By all standards, I'm not a huge football fan.  I usually can't tell you who plays for which team, I don't fully understand the game, and I often confuse college teams with NFL teams, as in "So the Ducks are playing the Colts today, right?"

But I like it.  I like the sound of a game filling up my house on a Saturday morning; I like that my kid loves to play it and that I get to stand out in the cold and cheer him on.  I watch a lot on tv these days, and I've been to plenty of games in my time. Of course, most of these were in college at the U of O, and, if I remember correctly, that was more about who had the best tailgater in the parking lot, and less about what was happening inside the stadium. Still. I was there. Sporting logo gear and all.

I do know that the Seahawks are "my team" and that, being an Oregon Duck, I should be setting aside a few hours tomorrow night for wings and beer.  I'm not entirely sure why - I mean, I know they're playing a championship game, but I couldn't tell you if it was the championship between college teams in Oregon or between all the football teams in the country.  Or some contest in between.  I just know that it's supposed to be a great game, and I'm going to watch it.

Yesterday, as the Hawks gave the Saints a little southern ass-whoopin' of their own, (and yes, I can say "Hawks" because they're my team, remember?)  my son Matt came in and said to me,

"You seem so....involved... in this game."  I felt a little silly then.  Honestly, I had no idea what was going on, in terms of plays and stats and penalties and timeouts.  I just knew that we were playing a game we shouldn't have even made it to, (although I can't explain that either) and we were winning! Of course I was involved!

Who can deny that kind of energy, even if you can't tell the difference between a quarterback and a tight end, unless you've got a clear shot of the number on the back of the jersey to tell you it's Hasselbeck?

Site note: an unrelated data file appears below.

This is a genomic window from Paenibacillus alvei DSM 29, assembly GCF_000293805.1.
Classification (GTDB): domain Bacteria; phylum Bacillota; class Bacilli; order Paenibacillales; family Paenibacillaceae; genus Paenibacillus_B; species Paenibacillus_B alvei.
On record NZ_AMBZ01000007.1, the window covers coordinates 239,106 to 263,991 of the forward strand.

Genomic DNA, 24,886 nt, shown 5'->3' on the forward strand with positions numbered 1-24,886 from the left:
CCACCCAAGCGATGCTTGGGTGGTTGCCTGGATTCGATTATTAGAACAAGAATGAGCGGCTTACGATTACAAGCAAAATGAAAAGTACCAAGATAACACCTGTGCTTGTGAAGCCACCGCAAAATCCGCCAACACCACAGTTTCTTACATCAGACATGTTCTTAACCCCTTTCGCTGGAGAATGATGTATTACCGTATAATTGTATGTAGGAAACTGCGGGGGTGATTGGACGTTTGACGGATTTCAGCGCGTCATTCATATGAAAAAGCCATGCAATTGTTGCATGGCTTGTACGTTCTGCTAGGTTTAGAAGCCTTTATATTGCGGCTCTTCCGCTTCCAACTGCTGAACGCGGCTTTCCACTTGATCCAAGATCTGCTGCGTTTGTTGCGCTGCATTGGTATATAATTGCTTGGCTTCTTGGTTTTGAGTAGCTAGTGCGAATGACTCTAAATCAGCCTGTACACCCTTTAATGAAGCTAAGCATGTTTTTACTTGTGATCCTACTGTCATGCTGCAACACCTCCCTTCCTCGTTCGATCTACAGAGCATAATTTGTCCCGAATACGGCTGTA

Not me.

I get all caught up in the glory of the game and I'm hootin' and hollerin' and posting scores on Facebook with the best of them.  Sometimes I wish I knew more, so I could hoot and holler intelligent things, like John does.  He shouts advice at the players, and I have no doubt that it's good advice.  Someday, after I get through Football for Dummies, I'll be able to do the same.

For now, I'm just making noise and having fun.

My parents house in Arizona - they're Ducks by Tuition

January 4, 2011

Back in the Day, I Could Handle This

Once upon a time, a very long time ago, I lived in a pretty low-rent college apartment in Santa Barbara with a couple of friends.  Back then, we didn't actually consider it low-rent, seeing as how we were newly post-college and trying to make it on our own.  We split a one-bedroom three ways and made it work somehow. The thing was, we thought we lived on Melrose Place, since it was only four blocks from the beach and a few miles into downtown and the party center of State Street.  We had furniture from RentWorld and dishes we'd stolen lovingly kept as souvenirs from the dorms.  And life was great, even if we did share our little place with several thousand huge cockroaches.